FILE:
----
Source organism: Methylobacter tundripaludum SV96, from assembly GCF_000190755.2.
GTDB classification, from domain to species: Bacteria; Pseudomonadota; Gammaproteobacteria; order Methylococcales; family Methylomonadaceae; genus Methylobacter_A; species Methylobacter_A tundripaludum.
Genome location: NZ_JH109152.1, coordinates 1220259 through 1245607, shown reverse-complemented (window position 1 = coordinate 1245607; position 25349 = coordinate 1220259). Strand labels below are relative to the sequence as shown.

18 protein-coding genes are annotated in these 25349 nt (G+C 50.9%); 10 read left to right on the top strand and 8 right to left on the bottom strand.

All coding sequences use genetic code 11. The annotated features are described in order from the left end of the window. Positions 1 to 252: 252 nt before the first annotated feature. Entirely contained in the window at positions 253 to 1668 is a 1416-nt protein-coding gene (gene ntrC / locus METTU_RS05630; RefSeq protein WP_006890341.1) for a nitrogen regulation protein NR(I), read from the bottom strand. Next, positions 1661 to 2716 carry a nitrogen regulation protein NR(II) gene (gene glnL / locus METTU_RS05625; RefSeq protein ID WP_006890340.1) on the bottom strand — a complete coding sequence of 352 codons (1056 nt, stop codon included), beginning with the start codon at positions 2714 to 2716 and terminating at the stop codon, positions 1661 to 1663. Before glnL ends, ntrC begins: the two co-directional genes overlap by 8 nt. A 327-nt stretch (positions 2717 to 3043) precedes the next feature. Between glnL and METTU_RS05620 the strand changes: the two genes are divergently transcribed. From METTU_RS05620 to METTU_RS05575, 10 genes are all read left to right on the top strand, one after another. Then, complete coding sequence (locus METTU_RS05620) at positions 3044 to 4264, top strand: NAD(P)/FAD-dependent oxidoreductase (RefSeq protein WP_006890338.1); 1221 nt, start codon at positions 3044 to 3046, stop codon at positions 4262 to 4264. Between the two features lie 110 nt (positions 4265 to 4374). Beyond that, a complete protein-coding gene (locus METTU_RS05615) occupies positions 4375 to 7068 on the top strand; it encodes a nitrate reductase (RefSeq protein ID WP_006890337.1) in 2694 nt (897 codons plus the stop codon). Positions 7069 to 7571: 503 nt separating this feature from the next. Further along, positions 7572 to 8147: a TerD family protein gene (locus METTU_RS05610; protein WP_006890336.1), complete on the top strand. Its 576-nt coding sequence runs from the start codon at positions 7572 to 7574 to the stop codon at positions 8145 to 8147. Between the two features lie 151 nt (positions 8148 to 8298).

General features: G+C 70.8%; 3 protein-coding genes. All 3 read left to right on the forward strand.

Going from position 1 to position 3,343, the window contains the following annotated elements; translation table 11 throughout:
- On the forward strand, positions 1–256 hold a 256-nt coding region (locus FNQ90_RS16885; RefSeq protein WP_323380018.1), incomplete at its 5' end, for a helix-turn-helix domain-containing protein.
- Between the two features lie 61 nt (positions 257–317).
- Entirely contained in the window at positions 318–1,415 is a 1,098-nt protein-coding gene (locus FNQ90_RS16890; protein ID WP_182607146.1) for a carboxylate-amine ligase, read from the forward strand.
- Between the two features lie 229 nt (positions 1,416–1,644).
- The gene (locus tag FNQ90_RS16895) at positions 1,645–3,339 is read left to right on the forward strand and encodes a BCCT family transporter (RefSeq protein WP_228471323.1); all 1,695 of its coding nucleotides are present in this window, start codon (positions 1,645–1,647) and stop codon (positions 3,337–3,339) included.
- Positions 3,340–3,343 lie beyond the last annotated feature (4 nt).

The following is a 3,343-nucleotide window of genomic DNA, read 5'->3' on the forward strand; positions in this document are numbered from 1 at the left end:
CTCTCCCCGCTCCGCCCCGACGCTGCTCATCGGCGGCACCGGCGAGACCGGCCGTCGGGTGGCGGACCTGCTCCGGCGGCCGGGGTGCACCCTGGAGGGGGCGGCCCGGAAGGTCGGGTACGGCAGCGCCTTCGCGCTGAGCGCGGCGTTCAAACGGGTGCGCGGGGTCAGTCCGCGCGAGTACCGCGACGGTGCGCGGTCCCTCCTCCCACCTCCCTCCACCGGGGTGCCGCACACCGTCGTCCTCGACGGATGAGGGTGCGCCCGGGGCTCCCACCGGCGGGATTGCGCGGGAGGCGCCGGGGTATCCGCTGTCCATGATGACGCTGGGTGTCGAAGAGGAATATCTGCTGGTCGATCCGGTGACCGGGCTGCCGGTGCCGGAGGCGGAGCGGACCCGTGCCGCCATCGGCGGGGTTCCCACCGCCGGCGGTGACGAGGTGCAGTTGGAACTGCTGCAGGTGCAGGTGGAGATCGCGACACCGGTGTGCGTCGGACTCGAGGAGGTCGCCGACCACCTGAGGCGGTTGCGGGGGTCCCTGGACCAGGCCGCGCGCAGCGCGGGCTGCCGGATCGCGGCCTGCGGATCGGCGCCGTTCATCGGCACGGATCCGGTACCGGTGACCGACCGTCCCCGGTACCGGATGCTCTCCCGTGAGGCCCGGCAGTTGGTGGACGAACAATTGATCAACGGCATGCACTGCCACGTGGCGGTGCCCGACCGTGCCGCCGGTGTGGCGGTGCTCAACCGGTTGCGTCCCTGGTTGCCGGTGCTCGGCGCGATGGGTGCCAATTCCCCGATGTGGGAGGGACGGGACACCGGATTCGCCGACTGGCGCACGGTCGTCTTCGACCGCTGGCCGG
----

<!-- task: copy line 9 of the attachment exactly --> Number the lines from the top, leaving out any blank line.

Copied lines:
- Between the two features lie 61 nt (positions 257–317).